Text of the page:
Orginally published by the Los Angeles Newspaper Group, Copyright 2014
The deluge of advice started early and hit me hard.
I was two months pregnant and the Subway sandwich I was eating was a no-no. Apparently, deli meat may (or, more likely, may not) be teeming with listeria bacteria, which can be deadly to an unborn baby. Oops.
That was just the beginning. I was told to avoid feta cheese, runny eggs, raw juice, sushi, tuna fish, herbal tea, Advil, and, of course, alcohol. I bought all-natural cleaners and detergents for my home. I wore rubber gloves to change the cat’s litter box. I didn’t carry heavy things. And I stopped sleeping on my back (doctors say it can cut off oxygen flow to the baby).
There was more. I was told to play classical music into my growing belly, do prenatal yoga to ease my aches and pains, and bond with my baby daily through visualizations and quiet conversation.
And, for the most part, I lived those nine months in a tired haze of anxiety, just hoping I wasn’t doing anything to mess up my baby before he got here.
When my son was born — healthy and screaming — the worry continued. I bought “The Happiest Baby on the Block.” I read Mommy blogs. I took a baby first aid class and enrolled my son and I in Mommy and Me, baby sign language, baby “gymnastics,” and a baby music class.
Everywhere, someone was telling me how I could be a better mother and how my baby could be happier.
Subsequently, I felt like the worst mother in the world.
Because there I was, sitting amid my hundreds (thousands?) of dollars in baby purchases and my baby still crying fitfully in my arms. No amount of advice can cure colic — I didn’t know that then. All I saw was that we were not living up to the potential all those books and products and Mommy-and-me well-wishers had promised us. With all that knowledge at my fingertips, I had failed.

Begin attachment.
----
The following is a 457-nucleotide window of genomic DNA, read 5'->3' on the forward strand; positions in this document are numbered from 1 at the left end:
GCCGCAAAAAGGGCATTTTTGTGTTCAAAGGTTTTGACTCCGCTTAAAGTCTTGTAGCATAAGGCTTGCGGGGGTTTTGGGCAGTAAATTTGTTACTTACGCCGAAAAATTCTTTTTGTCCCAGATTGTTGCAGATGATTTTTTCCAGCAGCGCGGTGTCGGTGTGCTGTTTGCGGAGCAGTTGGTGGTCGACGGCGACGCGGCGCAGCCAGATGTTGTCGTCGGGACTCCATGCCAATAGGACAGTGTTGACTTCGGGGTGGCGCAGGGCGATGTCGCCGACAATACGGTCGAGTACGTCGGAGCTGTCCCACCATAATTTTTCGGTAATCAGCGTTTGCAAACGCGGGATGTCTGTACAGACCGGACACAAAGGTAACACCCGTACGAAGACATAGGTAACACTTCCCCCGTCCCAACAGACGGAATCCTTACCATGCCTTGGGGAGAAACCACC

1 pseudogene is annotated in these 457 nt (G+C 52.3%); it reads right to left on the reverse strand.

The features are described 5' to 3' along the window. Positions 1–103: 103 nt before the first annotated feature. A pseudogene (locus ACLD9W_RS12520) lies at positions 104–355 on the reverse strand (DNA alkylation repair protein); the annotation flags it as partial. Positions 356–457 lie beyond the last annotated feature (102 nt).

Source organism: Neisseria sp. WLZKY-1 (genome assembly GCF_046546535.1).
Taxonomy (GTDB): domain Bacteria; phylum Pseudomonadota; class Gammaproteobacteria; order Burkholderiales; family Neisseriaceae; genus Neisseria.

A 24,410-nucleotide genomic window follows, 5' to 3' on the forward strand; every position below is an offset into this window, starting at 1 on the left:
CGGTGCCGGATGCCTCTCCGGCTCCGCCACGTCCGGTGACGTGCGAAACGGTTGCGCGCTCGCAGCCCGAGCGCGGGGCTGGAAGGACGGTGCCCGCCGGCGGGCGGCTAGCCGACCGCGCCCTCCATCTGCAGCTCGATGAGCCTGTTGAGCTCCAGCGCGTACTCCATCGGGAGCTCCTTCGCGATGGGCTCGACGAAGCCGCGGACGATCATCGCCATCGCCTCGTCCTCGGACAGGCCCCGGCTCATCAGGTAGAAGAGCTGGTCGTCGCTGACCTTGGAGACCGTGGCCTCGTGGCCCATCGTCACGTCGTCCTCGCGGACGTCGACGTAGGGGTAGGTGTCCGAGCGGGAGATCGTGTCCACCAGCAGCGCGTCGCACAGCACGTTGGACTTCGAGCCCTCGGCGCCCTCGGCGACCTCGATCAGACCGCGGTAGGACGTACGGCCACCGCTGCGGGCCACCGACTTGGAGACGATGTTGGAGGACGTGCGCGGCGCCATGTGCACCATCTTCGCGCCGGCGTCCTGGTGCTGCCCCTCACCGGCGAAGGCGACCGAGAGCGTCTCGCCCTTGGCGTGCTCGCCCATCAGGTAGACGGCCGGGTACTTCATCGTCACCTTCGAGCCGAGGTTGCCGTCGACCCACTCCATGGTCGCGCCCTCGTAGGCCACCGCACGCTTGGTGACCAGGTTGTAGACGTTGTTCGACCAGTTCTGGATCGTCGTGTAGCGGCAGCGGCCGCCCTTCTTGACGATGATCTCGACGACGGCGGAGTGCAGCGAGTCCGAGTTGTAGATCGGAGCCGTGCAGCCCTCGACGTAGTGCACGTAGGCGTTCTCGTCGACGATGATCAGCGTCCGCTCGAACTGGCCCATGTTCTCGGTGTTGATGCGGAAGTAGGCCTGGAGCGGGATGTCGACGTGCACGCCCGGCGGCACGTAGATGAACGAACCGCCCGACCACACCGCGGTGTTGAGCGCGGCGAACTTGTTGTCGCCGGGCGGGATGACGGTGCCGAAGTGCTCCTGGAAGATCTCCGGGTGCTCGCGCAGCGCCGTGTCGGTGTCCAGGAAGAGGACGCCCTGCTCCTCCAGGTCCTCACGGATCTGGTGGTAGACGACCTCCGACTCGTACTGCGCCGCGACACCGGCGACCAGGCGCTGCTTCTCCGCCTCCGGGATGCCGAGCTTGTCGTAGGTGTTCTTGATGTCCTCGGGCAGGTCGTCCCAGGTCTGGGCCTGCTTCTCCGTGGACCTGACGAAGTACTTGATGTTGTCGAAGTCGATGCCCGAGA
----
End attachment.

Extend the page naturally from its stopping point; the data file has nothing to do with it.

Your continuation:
Or so I thought.
What I know now is that I hadn’t failed my son. He’s a happy five-year-old now. Sure, he doesn’t know sign language despite the 13 months of baby sign classes he underwent as an infant. And, it’s true, the soccer class he took as an 18-month-old hasn’t quite turned him into a superstar… yet. But that’s OK.
Now that I’m expecting baby number three, I see the flaws in my thinking: I was expecting too much. Reading too much. Hoping too much for some sort of parental bliss that just isn’t possible. No parent is perfect. Most of the time, the best you can hope for is a day without a meltdown. A night with five hours of sleep.
But it’s hard not to feel guilty sometimes.
“Society’s race for the perfect parenting prize has become all-consuming,” “What To Expect When You’re Expecting” author Heidi Murkoff told the U.K.’s Daily Mail. “The internet bombards new mothers with information. No wonder that under this weight of such conflicting opinions, they struggle.
“When I became a young mother, the only activity to do with a baby was to put it in a pram and go for a walk,” she continued. “Now there’s every class imaginable — each promising to enrich your baby’s experiences and even expand their intellect. . . . The pressure any new mother faces is enormous.”
Consider: Today’s “mom market” stands at approximately $2.4 trillion — with U.S. spending on baby products standing at about $23 billion, according to industry monitors IBISWorld and Euromonitor.
The so-called experts are growing in numbers, too. In 2013, there were 13,848 International Board Certified Lactation Consultants in the U.S., up nearly 7 percent from 2011. And, the new business of “parent coaching” promises on-call Super-Nannies who charge anywhere from $25-250 an hour to help mitigate common child-rearing problems.
What does all this mean? Forget the 15-year-old babysitter next door. Today’s parent needs the sort of help that comes with either a masters degree or a supernatural affinity for baby-soothing. Mary Poppins? Sure, that’ll work.
But not for me. Now that I’m about to embark on my third little bundle of guilt, I’m going to do it differently. No books. No coaches. No unsolicited advice (except maybe when it comes to potty training).
This time around, I’m not going to choose a side when it comes to sleep training, or attachment parenting, or any of the cornucopia of modern-day parenting philosophies. I’ll let them watch TV when I need a break, I’ll give them my phone at restaurants if it means getting uninterrupted conversation time with my husband. I’ll skip bathtime some nights because… well, just because.
And I won’t feel guilty.
Because the only thing that really matters is that I love my kids, that I keep them safe, and that I teach them right from wrong. Anything else is a matter of my (and my husband’s) judgement.
Just ask Dr. Spock. Sure, he may be the author of the first big parenting book — “The Common Sense Book of Baby and Child Care” published in 1946 — but in the first chapter of that book, Spock discounts his own celebrated words by telling parents one very important thing:
”Don’t be afraid to trust your own common sense. What good mothers and fathers instinctively feel like doing for their babies is usually best.”